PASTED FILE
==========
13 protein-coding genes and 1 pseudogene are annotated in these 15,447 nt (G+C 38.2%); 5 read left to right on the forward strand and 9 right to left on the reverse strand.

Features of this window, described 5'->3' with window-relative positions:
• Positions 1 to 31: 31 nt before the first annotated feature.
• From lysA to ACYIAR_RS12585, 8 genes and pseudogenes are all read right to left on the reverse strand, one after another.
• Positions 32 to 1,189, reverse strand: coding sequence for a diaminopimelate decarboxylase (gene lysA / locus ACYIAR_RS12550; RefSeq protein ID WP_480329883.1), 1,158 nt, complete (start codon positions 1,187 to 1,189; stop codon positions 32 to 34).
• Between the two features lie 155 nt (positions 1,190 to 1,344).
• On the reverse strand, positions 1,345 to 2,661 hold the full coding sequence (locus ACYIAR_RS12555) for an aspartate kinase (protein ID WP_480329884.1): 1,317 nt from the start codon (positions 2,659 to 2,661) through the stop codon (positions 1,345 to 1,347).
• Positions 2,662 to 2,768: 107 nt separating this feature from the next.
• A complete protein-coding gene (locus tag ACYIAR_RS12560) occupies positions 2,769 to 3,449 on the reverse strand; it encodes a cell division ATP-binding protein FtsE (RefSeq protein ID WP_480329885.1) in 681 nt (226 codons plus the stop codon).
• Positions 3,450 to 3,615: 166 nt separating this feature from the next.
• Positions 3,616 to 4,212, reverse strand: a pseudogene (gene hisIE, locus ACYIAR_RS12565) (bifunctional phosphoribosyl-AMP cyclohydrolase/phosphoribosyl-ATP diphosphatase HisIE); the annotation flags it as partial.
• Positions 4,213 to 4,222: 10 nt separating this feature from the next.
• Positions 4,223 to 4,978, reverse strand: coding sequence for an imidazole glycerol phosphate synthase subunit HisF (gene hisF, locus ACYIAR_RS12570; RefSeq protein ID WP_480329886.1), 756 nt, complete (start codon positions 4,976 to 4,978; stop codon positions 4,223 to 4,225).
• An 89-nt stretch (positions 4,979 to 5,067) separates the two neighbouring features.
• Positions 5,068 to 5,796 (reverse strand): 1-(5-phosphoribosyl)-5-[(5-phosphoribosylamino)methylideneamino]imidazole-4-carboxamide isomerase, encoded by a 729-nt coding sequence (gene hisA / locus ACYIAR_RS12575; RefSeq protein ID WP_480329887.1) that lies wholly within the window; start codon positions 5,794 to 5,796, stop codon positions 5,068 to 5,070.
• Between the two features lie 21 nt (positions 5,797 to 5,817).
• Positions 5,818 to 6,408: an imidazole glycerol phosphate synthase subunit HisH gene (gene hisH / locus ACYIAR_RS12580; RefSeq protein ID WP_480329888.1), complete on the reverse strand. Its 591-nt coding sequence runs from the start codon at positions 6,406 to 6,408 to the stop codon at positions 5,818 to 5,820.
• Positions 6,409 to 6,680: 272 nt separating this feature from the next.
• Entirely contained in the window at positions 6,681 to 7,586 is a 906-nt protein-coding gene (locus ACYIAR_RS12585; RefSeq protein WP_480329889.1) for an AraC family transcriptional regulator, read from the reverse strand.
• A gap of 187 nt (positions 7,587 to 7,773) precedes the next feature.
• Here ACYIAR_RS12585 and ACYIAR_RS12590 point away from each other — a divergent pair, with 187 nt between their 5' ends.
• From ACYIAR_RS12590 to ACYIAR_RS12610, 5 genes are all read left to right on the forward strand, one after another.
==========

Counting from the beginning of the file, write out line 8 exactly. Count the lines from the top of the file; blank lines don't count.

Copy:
• Positions 2,662 to 2,768: 107 nt separating this feature from the next.